It says something very telling about our society that talking about my sexuality (I’m bi) is more accepted than my mental health (I struggle with depression). While I’m glad this new age is making it more acceptable to speak about both subjects, it’s striking how marginalized mental health truly is.
Anecdotally, I posted about an episode of Star Trek: Voyager via Facebook:
I’ve been re-watching Star Trek: Voyager lately, and I just re-watched “Extreme Risk”. In this episode, B’Elanna is depressed, but I can’t get over the fact that the episode depicts depression as something so simple to fix. It only takes a few stern conversations and a single “breakthrough” confrontation, before B’Elanna is suddenly fine again. As I’m watching, I can see through the tropes, and I feel like our society can’t really understand this disease if our portrayals are so skewed.
Some of the responses were about as skewed as the show’s depiction:
Well, she is half Klingon 🙂
It’s also distressing to realize that while exercise is one of the best treatment methods for depression, health insurance doesn’t cover anything in that vein. However, they will cover pills that have more side-effects than benefits (or at least that’s how it feels. There are some very effective medications out there with minimal side-effects). For a lot of medications, medical science doesn’t even know what those chemicals are actually doing to your brain. They just know it works, and are marginally sure they won’t kill you (according to the FDA).
Another risk-factor for depression is allergies. As allergy season is gearing up near me, I can feel my mood slipping away from me. Besides copious amounts of allergy medication, the only other option available to me is allergy shots, which are expensive and time-consuming. However, in Europe, they have had a treatment that was both cost-effective and doesn’t require weekly office visits. It’s called Sublingual Immunotherapy. I’m just going to rant here and ask why this treatment, that’s been in Europe for decades, isn’t approved by the FDA? From a medical perspective, it’s better for the patient on several levels, including both safety and cost.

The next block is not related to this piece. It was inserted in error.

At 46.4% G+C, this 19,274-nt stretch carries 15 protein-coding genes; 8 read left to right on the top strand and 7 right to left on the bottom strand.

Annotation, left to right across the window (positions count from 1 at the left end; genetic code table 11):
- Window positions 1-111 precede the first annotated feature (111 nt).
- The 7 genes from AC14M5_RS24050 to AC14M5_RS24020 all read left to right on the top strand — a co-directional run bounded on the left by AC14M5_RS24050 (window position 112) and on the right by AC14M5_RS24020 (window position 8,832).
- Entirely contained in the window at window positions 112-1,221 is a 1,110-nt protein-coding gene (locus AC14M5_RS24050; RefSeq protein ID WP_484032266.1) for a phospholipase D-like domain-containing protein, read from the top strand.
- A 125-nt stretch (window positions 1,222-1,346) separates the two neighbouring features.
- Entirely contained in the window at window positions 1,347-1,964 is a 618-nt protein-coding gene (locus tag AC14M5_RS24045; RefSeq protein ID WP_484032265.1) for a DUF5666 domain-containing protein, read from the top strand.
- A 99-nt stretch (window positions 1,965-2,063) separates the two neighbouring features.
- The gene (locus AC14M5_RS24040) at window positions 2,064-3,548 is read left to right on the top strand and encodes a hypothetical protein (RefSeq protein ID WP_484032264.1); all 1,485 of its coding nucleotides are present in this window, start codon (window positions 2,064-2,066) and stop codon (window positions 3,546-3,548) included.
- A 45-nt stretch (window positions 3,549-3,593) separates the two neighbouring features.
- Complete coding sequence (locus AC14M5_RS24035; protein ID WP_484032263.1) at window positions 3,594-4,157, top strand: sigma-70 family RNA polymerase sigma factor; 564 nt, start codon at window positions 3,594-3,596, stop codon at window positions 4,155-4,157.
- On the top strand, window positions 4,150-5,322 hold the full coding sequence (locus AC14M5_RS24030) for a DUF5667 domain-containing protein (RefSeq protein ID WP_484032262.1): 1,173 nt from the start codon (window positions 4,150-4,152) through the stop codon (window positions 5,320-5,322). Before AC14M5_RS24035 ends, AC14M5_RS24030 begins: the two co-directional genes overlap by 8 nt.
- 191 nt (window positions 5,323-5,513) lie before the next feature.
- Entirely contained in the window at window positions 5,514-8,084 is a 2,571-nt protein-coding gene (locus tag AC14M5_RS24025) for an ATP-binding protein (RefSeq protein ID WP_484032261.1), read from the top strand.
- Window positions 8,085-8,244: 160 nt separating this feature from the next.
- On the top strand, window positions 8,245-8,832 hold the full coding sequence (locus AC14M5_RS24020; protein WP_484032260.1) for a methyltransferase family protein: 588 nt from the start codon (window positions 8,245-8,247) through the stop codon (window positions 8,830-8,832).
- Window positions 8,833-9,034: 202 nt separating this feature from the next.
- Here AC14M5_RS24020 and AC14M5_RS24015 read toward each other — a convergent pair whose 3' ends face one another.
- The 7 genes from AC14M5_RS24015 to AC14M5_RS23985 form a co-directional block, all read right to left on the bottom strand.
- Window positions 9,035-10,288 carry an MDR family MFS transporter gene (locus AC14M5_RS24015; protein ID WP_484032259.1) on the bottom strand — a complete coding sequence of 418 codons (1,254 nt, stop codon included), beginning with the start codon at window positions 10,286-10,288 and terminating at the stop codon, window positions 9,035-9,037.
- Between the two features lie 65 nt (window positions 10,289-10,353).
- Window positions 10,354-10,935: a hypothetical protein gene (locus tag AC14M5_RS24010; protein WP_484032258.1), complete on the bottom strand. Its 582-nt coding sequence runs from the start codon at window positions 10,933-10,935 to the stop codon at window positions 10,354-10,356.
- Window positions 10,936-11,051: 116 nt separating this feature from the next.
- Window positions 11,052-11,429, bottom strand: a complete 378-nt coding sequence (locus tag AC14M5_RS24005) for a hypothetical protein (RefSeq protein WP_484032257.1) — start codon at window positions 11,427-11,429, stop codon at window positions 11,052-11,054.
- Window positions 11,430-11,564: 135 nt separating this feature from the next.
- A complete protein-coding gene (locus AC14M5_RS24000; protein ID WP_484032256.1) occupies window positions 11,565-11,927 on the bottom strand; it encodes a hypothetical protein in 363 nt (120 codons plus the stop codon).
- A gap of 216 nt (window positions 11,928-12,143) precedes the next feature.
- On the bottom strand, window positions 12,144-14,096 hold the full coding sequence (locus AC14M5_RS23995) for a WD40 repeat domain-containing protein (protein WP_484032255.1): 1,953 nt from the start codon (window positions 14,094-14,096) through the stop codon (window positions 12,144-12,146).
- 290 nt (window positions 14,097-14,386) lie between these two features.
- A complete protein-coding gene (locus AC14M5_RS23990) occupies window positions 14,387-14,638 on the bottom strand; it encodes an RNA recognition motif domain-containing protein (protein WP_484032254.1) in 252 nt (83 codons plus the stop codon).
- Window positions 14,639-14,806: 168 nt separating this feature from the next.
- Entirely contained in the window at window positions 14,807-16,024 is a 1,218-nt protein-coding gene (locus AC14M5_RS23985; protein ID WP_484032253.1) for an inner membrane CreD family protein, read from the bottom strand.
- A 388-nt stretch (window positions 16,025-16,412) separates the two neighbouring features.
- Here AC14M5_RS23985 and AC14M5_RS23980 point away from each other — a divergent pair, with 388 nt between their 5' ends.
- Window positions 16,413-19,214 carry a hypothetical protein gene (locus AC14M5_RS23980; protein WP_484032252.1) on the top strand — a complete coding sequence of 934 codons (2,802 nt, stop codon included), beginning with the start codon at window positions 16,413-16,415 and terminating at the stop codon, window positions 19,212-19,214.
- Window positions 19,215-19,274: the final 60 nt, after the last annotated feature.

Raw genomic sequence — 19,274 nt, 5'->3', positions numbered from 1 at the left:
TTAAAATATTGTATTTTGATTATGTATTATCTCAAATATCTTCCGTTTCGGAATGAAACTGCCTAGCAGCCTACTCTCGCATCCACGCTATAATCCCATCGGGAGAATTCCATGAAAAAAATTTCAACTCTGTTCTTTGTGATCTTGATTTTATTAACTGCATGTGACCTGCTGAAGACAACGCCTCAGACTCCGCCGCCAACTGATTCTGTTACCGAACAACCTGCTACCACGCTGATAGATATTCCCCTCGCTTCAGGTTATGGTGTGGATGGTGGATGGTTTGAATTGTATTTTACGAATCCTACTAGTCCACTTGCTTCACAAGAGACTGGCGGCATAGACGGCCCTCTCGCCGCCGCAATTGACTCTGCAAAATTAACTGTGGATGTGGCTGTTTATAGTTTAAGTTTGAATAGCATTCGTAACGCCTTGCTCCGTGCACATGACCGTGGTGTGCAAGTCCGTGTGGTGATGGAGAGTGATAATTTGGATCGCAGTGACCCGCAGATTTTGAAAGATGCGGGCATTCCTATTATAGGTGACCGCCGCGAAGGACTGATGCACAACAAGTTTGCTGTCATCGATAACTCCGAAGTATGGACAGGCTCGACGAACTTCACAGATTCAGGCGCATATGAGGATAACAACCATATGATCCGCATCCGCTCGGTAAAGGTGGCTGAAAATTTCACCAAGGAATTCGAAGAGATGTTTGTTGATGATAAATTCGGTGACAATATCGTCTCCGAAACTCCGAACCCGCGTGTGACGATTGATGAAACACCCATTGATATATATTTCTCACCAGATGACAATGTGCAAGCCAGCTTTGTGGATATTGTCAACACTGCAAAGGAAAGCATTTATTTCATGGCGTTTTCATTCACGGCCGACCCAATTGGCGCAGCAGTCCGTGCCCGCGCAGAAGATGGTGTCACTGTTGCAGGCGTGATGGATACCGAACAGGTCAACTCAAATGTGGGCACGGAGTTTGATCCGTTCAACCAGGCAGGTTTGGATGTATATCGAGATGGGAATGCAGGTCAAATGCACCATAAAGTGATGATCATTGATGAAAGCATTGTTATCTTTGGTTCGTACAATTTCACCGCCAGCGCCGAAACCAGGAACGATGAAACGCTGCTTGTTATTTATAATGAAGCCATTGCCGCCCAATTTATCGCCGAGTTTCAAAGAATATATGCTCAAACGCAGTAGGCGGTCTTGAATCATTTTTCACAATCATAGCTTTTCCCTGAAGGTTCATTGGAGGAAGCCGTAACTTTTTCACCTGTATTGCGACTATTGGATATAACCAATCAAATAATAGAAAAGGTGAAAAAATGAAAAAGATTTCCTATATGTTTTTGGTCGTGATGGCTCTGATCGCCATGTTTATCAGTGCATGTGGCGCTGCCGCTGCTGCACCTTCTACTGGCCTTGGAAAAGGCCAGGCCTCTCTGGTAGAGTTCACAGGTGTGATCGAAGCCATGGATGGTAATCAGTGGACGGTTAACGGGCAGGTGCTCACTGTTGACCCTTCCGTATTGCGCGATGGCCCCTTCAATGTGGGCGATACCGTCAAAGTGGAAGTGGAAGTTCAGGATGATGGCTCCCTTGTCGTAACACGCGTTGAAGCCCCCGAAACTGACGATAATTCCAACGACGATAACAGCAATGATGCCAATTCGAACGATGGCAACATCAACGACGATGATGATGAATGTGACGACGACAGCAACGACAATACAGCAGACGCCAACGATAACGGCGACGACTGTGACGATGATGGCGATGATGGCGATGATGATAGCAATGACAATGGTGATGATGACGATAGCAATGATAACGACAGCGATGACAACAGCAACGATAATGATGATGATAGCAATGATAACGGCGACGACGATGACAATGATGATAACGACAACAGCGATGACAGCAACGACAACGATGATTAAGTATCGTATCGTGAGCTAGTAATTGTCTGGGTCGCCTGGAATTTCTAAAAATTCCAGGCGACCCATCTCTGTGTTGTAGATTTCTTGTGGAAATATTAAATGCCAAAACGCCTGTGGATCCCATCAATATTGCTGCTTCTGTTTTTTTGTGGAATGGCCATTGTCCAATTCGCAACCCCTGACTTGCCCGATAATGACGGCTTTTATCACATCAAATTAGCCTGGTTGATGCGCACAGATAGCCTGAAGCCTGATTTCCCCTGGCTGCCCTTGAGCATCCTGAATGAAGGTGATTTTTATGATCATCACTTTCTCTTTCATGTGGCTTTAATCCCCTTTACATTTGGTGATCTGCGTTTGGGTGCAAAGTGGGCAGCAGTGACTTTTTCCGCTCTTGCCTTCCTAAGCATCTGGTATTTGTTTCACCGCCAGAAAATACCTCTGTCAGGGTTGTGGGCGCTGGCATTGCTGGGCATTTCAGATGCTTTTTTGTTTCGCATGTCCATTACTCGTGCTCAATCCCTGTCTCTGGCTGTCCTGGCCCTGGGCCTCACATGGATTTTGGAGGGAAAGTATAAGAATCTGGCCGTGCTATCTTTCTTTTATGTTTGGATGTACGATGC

For me, depression is mostly genetic and chemical. It seems like consistent exercise can help, but when I’m feeling so lethargic I’d rather skip out on everything than face the day, and that’s a huge stumbling block. Conversely, I have relatives who seem to have bypassed the whole morass of mental health issues, and I suspect it’s due to their healthy lifestyle. Unfortunately, in order to test said hypothesis, they would need to stop exercising for an extended period of time, and I feel like that would just be unethical to ask of them.
There are several celebrities that speak openly about their depression and other mental health issues (i.e. Wil Wheaton) and other people who make their living blogging about their own experiences with depression. So I decided it was time I also speak out about this. To be candid, I had started this post well before mental health month (May) and had hoped to post it then. Well, Opps! But here it is. Finally. This is me admitting that I am just as subject to the human condition, and all it’s faults and failings, as everyone else (and sometimes a little bit more).